Reviewed By: xeryus63 on 11/26/15 5:34 pm
0 out of 0 found this review helpful.
Reviewer Says: No previous stories required.
This is one of the best Jago & Litefoot stories.
Adding Strax to the mix makes a great combination of Jago & Litefoot from Classic Who with Strax from New Who.
The plot isn't anything remarkably new.

But what makes it is the characterisation.
Strax really fits well into the world of Jago &Litefoot , and he isn't just poor comic a square peg in a round hole.

It all fits together seemlessly. It's probably as perfect a fit as you could imagine.
Everything you could wish for in Jago & Litefoot. Just brilliant

Big Finish should definitely use Strax again somehow with them, but would need some new twist for them to work together and not just use him just for the sake of it, it needs to be a good story.
This sets the bar really high for future paternoster gang use.
So Big Finish have a steep hill to climb for their "difficult second album".
But I would guess they'll use Madam Vastra & Jenny in with our heroes next, cause if they don't they'll be missing a massive opportunity for a crossover.
Reviewed By: adamelijah on 11/26/15 10:50 am
0 out of 0 found this review helpful.
Reviewer Says: No previous stories required.
By far, the best of this Season's Early Adventures. The story opens with the Doctor, Jamie, and Victoria landing on a space ship affected by a Black Hole and they run right into the Doctor's people.

This is just a superb script. The portrayal of Victoria is probably the best I've heard in Big Finish as it really gives her a strong portrayal. The story plays with some fascinating Sci Fi concepts in the Black Hole and how it effects time. The script has a lot of twists, turns, and surprises and a great sense of mystery with the return of an old foe. Guerrier really keeps this in balance and manages to do a lot of very bold things while still keeping with existing continuity. I did have mixed feelings of the portrayal of one returning character as his actions seemed a little rougher than he usually operated.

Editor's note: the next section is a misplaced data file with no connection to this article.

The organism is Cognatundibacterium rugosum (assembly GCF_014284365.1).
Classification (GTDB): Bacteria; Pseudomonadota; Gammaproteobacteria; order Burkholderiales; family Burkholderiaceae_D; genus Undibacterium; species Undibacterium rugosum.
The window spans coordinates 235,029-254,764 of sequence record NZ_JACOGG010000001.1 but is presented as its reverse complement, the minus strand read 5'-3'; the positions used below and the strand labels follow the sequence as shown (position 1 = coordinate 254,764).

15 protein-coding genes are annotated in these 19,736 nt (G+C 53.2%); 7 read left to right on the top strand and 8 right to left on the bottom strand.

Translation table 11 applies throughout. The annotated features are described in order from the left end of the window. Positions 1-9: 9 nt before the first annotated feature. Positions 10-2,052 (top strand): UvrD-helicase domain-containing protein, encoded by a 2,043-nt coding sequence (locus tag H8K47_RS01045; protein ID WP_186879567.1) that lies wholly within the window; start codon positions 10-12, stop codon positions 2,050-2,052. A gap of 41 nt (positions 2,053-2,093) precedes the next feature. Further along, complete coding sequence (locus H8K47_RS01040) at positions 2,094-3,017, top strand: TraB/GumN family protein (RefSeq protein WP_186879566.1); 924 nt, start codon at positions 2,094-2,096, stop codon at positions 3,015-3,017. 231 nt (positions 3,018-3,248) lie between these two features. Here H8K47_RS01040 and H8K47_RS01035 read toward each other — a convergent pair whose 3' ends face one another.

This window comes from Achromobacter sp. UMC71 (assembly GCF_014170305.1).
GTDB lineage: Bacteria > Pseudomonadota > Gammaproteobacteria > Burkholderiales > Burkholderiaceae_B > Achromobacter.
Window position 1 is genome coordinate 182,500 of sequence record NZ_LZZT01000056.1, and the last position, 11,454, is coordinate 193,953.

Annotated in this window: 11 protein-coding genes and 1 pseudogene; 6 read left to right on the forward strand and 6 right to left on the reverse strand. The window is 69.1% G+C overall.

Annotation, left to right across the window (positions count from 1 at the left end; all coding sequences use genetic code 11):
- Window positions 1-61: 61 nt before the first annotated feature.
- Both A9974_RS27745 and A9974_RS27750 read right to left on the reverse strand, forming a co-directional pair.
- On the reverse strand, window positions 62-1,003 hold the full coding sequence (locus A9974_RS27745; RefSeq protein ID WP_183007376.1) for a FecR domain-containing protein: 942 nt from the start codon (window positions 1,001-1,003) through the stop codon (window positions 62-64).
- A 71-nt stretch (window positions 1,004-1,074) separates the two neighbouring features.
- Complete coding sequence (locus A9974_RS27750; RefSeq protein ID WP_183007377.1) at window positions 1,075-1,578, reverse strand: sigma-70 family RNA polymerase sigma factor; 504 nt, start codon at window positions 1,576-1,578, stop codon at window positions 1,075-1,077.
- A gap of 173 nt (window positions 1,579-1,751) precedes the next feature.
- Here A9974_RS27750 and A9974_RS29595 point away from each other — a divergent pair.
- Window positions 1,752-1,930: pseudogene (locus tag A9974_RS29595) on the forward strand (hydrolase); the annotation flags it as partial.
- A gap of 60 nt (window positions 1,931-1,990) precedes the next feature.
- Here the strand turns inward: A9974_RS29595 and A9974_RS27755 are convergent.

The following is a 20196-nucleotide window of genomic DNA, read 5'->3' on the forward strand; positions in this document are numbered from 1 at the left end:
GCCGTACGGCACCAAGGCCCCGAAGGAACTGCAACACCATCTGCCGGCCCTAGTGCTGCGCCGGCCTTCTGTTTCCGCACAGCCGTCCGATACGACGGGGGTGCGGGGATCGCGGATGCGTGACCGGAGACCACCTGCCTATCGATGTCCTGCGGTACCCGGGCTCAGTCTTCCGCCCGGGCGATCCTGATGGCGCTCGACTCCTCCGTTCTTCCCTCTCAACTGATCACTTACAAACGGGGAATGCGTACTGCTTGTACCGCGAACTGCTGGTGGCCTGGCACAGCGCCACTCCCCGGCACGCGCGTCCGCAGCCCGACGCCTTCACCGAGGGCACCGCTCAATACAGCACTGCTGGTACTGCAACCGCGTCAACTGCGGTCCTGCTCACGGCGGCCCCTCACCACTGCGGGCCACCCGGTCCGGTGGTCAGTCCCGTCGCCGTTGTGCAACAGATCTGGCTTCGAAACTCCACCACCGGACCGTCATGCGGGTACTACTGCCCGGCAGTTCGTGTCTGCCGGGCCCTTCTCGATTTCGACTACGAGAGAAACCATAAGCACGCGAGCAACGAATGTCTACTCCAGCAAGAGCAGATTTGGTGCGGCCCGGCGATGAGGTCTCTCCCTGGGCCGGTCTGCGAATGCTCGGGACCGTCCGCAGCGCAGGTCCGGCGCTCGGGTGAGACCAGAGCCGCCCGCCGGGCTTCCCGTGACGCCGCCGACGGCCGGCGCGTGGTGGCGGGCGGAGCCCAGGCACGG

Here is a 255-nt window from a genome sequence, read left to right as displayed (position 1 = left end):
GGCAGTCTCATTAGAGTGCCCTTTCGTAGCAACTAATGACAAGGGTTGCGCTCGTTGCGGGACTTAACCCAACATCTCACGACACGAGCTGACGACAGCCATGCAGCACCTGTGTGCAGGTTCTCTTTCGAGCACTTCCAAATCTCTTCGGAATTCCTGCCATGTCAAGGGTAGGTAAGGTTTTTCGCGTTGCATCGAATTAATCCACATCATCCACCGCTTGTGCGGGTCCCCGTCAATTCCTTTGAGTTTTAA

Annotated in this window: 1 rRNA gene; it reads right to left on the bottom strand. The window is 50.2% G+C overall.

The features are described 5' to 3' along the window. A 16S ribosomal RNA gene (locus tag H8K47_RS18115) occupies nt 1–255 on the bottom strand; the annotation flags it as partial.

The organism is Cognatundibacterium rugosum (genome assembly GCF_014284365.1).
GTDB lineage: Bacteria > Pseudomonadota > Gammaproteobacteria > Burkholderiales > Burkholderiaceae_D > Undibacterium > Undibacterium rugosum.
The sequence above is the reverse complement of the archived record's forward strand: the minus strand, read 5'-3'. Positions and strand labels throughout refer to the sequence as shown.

The cast is strong, with a few minor issues. Deborah Wattling can't really bring her voice back to where it was when she was on television, and Frazier Hines's 2nd Doctor voice occasionally slips, However, that's more than made up for by overall good performances and a strong supporting cast highlighted by Janet Dibley.
Reviewed By: traves8853 on 11/25/15 6:16 pm
1 out of 1 found this review helpful.
Reviewer Says: No previous stories required.
'The Blue Tooth' isn't the most accomplished in the Companion Chronicles range, but it does attempt to provide us with those lost moments that would be memorable had been shown on the TV series. It fills in the details around Liz's departure and gifts us a proper third Doctor Cyberman adventure. Liz's friend Jean has gone missing and the Cybermen are involved.

The music is distinctly seventies with deep bass notes driving the more sombre scenes and organs inhabiting the lighter moments; the directing really makes the most of the story it has been given. The story is pretty light plot wise but involves Cybermen who are unfamiliar with Cyber protocols, use different terminology and have a different look than they should. Have these Cybermen achieved individuality?

It's surprising how often the body horror aspect of the Cybermen is unutilised in Cyber stories; this one makes no such mistake, even going as far as to detail the Cyber-conversion process. One thing I am not sure I like is the idea that the Doctor can just undo the Cyber-conversion process. It isn't just that it lessens the threat; there is something else I just can't put my finger on. Also, Liz as the narrator sets out the premise that this is an explanation as to why she left UNIT, although it’s never overtly stated at the end we can only assume that it's the fate of her friend Jean. I am aware of the show don't tell maxim, but we never see the effect this has on Liz either.
Reviewed By: newt5996 on 11/25/15 1:16 pm
2 out of 2 found this review helpful.
Reviewer Says: No previous stories required.
This audio is the official pilot for the Jago & Litefoot series of Audio Dramas and is the first Companion Chronicle that doesn't feature the Doctor in any form. Christopher Benjamin and Trevor Baxter reunite for a mainly stand alone story which helps reintroduce us to the pair of infernal investigators after The Talons of Weng-Chiang and introduces us to who would become a series regular, barkeep Ellie Higson played by Lisa Bowerman. Bowerman doesn't really have much to do here except introduce the story as she serves Jago and Litefoot drinks so they can tell each other their stories She handles her minimal role with aplomb which shows just how good of an actor Bowerman is.